Dinie boasts victories in amateur and junior competitions, with numerous top-ten pro finishes. His key insight: prioritising fitness gives players a significant edge. Presently, Dinie Zaki aspires to impart his wealth of experience and know-how to cultivate a well-rounded golf team, one striving to be the region's fittest and strongest.
Congratulations to Adrianna who has been chosen to do media work in collaboration with Maybank as their junior golf ambassador for the coming LPGA Maybank Golf Championship competition in Kuala Lumpur Golf and Country Club.
Follow us on Instagram
PE Department News
Epsom 3 - KTJ 1
Girls in Key Stage 3 have been learning Hockey in Games this term as we strive to grow the range of sports on offer at Epsom and to develop competitive teams to play against neighbouring schools. Miss Madely and Miss Prestidge have also been running a vibrant Hockey CCA which has greatly improved players' awareness and knowledge of the game. With our first fixture cancelled before half term due to the haze conditions, students had been eagerly awaiting the match against KTJ. For nearly everyone, this was their first official game of Hockey!
Rachel and Emira suited up to play in goal and playing 11 aside on a full size pitch was a daunting challenge. Both teams were focused and the game soon began to flow. Leah, Callista and Ee Xynn were stout in defence making some excellent tackles and starting off plays from the back. Kaegan, Fatiha and Adriana worked tirelessly in midfield breaking down KTJ and connecting passes to our forwards. Mona, Kate, Sofia and Soi ran hard throughout the game and caused the KTJ defence significant difficulties and were unlucky not to school more. Sofia finished off a wonderful right wing move, created by Kate, to open the scoring. The crowd went wild.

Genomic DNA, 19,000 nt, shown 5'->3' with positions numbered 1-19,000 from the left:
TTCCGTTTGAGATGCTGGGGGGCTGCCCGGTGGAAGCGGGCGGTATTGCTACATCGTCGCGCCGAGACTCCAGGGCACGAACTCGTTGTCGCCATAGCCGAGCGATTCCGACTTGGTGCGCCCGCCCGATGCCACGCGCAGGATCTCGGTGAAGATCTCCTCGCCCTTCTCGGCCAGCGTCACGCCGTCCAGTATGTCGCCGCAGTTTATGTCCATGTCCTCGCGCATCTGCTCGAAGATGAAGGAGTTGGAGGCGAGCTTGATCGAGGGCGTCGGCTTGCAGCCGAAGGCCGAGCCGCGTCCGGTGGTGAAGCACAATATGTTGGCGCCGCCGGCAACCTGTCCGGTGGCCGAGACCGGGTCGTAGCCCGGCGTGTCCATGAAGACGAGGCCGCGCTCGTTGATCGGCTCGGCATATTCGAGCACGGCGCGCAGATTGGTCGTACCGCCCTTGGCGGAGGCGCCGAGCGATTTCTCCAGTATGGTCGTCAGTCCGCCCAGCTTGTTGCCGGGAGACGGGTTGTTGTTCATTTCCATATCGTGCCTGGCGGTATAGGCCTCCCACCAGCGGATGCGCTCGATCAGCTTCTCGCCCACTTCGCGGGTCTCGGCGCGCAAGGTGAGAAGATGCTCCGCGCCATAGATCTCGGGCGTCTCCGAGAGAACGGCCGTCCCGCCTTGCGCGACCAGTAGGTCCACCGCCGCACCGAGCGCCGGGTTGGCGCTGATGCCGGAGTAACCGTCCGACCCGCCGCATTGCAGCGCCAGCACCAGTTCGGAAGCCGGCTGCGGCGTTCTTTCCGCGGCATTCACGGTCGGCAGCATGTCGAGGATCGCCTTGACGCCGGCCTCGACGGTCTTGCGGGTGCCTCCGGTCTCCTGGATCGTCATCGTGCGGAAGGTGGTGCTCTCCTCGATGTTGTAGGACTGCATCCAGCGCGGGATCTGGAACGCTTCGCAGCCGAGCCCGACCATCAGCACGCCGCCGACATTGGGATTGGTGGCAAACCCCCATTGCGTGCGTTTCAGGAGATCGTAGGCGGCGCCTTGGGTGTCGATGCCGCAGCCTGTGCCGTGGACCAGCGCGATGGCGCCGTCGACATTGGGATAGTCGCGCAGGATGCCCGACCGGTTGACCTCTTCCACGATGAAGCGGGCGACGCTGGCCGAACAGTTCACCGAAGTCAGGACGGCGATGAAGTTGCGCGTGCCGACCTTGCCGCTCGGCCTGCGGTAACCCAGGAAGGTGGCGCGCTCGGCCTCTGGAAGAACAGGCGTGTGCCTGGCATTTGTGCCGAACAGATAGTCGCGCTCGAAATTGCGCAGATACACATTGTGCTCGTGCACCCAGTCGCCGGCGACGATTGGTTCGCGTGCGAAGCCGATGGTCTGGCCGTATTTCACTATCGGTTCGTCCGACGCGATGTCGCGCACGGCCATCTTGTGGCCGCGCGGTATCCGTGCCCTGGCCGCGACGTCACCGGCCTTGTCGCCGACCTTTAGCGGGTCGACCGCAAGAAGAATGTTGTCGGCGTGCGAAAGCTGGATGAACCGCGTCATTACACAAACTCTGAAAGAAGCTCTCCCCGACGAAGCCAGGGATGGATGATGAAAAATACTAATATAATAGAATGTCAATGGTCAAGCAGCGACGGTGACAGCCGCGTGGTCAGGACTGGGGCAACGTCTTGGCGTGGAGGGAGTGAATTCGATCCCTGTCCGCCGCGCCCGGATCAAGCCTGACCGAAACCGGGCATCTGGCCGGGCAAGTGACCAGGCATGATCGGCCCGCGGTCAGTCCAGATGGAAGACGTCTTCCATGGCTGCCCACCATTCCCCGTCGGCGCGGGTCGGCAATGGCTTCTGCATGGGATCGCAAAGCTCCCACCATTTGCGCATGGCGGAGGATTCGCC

With the team rotating due to rolling substitutions, Terry, Cai Hua and Sunny came on to show fantastic determination. Epsom dominated the second half creating chances on a regular basis. Sofia converted a close range effort and more goals looked like they were coming. KTJ had some breakaway attacks and Emira made a number of fine saves. Against the run of play KTJ scored with 15 minutes to go to make it 2-1. However, Cai Hua scored with 5 minutes to go to ensure the Epsom victory.
Our students were an absolute credit to the school and displayed an amazing team spirit. A big thank you to Miss Marcy for umpiring and to Miss Madely and Miss Prestidge for their ongoing support for our students.
Director of Sport
Epsom Science Department Updates
The Biology Department has been busy upgrading its noticeboard displays over the last half term and there are many exciting and interesting things on show. Ranging from the impressive work of the Key Stage 3 students for the Science Fair last year and highlights from the last Science Week to course information and possible careers in Biology, there is a lot to inspire students within the Biology corridor. The main highlight is the latest interactive addition: top picks from the IUCN red list, and the Biology Challenge Board. Every week, a new challenge question will be displayed on this board, be it a statistics problem using experimental data, or a genetics puzzle to solve, the Biology Department invites all who visit the Biology corridor to give their best attempt, with the promise of fun prizes!
Friends of Epsom Meet our SLT
At the end of half term, the Friends of Epsom met with our Senior Leadership Team (SLT). This meeting served as a crucial platform for nurturing stronger connections with our parent community. The aim was to engage in open dialogue, exchange ideas, and address any concerns together. By doing so, we collectively work towards enhancing various aspects of school life, including academic progress, the diversity of Co-Curricular Activities (CCAs), and the ever-popular topic of food.